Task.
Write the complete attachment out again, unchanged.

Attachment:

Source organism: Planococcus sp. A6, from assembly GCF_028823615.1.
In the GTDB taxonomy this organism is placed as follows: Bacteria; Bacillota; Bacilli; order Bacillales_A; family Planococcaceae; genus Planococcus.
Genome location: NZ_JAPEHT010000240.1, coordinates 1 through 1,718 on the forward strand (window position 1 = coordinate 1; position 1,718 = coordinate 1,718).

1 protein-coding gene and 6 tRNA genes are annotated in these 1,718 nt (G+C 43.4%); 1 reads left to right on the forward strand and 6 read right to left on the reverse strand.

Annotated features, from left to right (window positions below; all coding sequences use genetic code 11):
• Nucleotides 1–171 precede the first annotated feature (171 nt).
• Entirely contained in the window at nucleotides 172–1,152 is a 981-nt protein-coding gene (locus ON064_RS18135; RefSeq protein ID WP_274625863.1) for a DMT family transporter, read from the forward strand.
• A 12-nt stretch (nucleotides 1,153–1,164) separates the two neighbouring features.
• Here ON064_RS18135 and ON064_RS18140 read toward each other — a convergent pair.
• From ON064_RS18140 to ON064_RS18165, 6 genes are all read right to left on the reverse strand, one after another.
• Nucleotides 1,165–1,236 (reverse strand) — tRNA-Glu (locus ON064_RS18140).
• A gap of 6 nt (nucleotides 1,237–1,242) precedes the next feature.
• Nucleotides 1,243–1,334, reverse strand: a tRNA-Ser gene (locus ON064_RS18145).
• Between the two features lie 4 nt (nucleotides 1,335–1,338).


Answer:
Source organism: Planococcus sp. A6, from assembly GCF_028823615.1.
In the GTDB taxonomy this organism is placed as follows: Bacteria; Bacillota; Bacilli; order Bacillales_A; family Planococcaceae; genus Planococcus.
Genome location: NZ_JAPEHT010000240.1, coordinates 1 through 1,718 on the forward strand (window position 1 = coordinate 1; position 1,718 = coordinate 1,718).

1 protein-coding gene and 6 tRNA genes are annotated in these 1,718 nt (G+C 43.4%); 1 reads left to right on the forward strand and 6 read right to left on the reverse strand.

Annotated features, from left to right (window positions below; all coding sequences use genetic code 11):
• Nucleotides 1–171 precede the first annotated feature (171 nt).
• Entirely contained in the window at nucleotides 172–1,152 is a 981-nt protein-coding gene (locus ON064_RS18135; RefSeq protein ID WP_274625863.1) for a DMT family transporter, read from the forward strand.
• A 12-nt stretch (nucleotides 1,153–1,164) separates the two neighbouring features.
• Here ON064_RS18135 and ON064_RS18140 read toward each other — a convergent pair.
• From ON064_RS18140 to ON064_RS18165, 6 genes are all read right to left on the reverse strand, one after another.
• Nucleotides 1,165–1,236 (reverse strand) — tRNA-Glu (locus ON064_RS18140).
• A gap of 6 nt (nucleotides 1,237–1,242) precedes the next feature.
• Nucleotides 1,243–1,334, reverse strand: a tRNA-Ser gene (locus ON064_RS18145).
• Between the two features lie 4 nt (nucleotides 1,335–1,338).